Australian tourism industry welcomes visitors again ... slowly but surely

TOURISM BUSINESSES across Australia are poised to welcome back international visitors from Monday, February 21, following 23 months of border closures which have brought much of the tourism export industry to a standstill. 

“This is an important day for our industry and the first, but most important step in getting Australian tourism back on its feet,” Australian Tourism Export Council (ATEC) managing director Peter Shelley said.

“While the industry has endured a huge hit, the next 12 months will be the hardest for tourism owners as they work to rebuild once profitable businesses, having shed staff and depleted working capital and in many cases taken out loans to survive the last two years."

ATEC’s latest Industry Pulse survey revealed international in-market sellers of Australian travel have been reporting significant concern from consumers lacking confidence to book their travel to Australia.  

“While the government has invested in global advertising to drive demand to return to Australia, there are worrying signs consumers are wary of travelling here with confusion over our various state travel restrictions and concern about snap border closures," Mr Shelley said.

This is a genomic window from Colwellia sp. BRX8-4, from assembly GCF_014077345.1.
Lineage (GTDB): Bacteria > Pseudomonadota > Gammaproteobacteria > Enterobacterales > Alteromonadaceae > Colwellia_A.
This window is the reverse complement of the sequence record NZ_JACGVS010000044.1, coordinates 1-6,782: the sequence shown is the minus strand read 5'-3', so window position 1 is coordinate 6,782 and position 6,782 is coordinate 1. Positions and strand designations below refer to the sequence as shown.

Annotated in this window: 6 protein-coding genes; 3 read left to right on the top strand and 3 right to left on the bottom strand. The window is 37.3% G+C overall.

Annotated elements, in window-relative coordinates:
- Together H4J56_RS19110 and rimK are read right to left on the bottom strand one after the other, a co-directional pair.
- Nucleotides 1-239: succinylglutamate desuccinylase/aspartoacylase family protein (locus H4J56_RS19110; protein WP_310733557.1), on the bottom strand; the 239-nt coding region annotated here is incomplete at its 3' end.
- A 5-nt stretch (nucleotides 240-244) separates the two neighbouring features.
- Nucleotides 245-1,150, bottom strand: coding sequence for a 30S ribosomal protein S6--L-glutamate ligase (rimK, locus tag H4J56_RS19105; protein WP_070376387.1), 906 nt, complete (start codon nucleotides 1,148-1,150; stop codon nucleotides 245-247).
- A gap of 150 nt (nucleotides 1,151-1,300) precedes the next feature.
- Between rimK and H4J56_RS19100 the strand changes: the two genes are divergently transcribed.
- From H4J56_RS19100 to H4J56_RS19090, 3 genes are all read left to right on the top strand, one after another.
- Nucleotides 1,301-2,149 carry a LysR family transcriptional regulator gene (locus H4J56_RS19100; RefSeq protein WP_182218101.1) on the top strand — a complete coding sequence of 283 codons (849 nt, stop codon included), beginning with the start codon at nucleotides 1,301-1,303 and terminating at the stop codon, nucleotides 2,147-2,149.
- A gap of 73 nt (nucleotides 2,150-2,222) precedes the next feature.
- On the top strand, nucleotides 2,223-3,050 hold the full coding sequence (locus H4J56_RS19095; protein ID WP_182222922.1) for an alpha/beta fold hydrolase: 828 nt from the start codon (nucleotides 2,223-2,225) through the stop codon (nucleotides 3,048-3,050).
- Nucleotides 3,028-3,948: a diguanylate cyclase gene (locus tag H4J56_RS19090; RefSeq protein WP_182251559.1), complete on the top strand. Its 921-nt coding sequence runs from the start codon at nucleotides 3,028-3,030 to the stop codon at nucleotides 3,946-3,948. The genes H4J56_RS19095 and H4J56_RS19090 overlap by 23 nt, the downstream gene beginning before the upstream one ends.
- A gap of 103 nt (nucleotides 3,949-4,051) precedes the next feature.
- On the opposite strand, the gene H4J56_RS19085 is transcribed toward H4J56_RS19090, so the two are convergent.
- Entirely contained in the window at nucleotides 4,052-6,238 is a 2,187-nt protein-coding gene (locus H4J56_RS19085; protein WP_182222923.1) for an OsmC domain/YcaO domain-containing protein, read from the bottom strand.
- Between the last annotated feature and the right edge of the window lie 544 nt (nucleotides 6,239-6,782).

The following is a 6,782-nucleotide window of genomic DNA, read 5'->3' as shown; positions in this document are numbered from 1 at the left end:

“Australia is a long-haul, aspirational destination and people are concerned by what they have heard in the media about confusing state entry requirements and isolation protocols should they get covid while here.

“While the industry is looking forward to welcoming back international visitors and rebuilding our tourism brand, there is a huge and complex runway to navigate and we need a multitude of factors to line up including access to skilled staff, a consistent approach to covid protocols and ease of movement between states, along with international tourism trade educational programs and targeted advertising campaigns.

“Our financially fragile tourism export sector is now starting to cautiously emerge from the greatest challenge ever faced, having lost hundreds of quality business and thousands of valuable staff," he said.

“Right now, as we welcome back visitors, it will be critical that both State and Federal Governments present a clear message to the global travel community that Australia is once again reopening its borders to the world and remain the welcoming, high-quality destination we are famous for.

“We cannot afford to allow inconsistent regulations around the management of covid to create confusion and erode the confidence of intending travellers," Mr Shelley said.

“Now more than ever we need united government leadership to remove obstacles impeding the recovery of our $45 billion tourism export sector.” 

Other data from ATEC’s Industry Pulse reveals:  

  • Confusion around varying state border requirements is creating booking hesitation;
  • Businesses don’t expect to see a significant flow of international visitors before October 2022;
  • Top recovery markets are expected to be UK, Western Europe, the US and Singapore;
  • Tourism supplier businesses are operating, on average, at 50 percent or less capacity compared with 2019;
  • Inbound Tour Operators are, on average, are operating at 30 percent or less capacity compared with 2019.



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